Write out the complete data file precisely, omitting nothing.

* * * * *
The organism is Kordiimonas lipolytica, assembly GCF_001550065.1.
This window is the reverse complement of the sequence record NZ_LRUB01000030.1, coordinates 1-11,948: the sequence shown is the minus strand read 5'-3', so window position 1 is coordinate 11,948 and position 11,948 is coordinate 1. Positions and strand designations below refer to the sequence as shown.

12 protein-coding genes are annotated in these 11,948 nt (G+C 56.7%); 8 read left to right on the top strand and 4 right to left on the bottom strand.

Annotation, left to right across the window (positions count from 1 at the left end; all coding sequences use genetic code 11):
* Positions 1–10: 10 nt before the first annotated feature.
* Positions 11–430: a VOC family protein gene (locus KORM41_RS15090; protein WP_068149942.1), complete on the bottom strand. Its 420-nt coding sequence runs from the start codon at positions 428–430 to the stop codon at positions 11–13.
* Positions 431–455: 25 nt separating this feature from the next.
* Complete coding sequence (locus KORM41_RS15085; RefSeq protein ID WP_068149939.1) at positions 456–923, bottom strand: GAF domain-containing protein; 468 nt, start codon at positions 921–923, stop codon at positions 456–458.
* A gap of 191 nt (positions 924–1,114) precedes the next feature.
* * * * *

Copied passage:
The organism is Kordiimonas lipolytica, assembly GCF_001550065.1.
This window is the reverse complement of the sequence record NZ_LRUB01000030.1, coordinates 1-11,948: the sequence shown is the minus strand read 5'-3', so window position 1 is coordinate 11,948 and position 11,948 is coordinate 1. Positions and strand designations below refer to the sequence as shown.

12 protein-coding genes are annotated in these 11,948 nt (G+C 56.7%); 8 read left to right on the top strand and 4 right to left on the bottom strand.

Annotation, left to right across the window (positions count from 1 at the left end; all coding sequences use genetic code 11):
* Positions 1–10: 10 nt before the first annotated feature.
* Positions 11–430: a VOC family protein gene (locus KORM41_RS15090; protein WP_068149942.1), complete on the bottom strand. Its 420-nt coding sequence runs from the start codon at positions 428–430 to the stop codon at positions 11–13.
* Positions 431–455: 25 nt separating this feature from the next.
* Complete coding sequence (locus KORM41_RS15085; RefSeq protein ID WP_068149939.1) at positions 456–923, bottom strand: GAF domain-containing protein; 468 nt, start codon at positions 921–923, stop codon at positions 456–458.
* A gap of 191 nt (positions 924–1,114) precedes the next feature.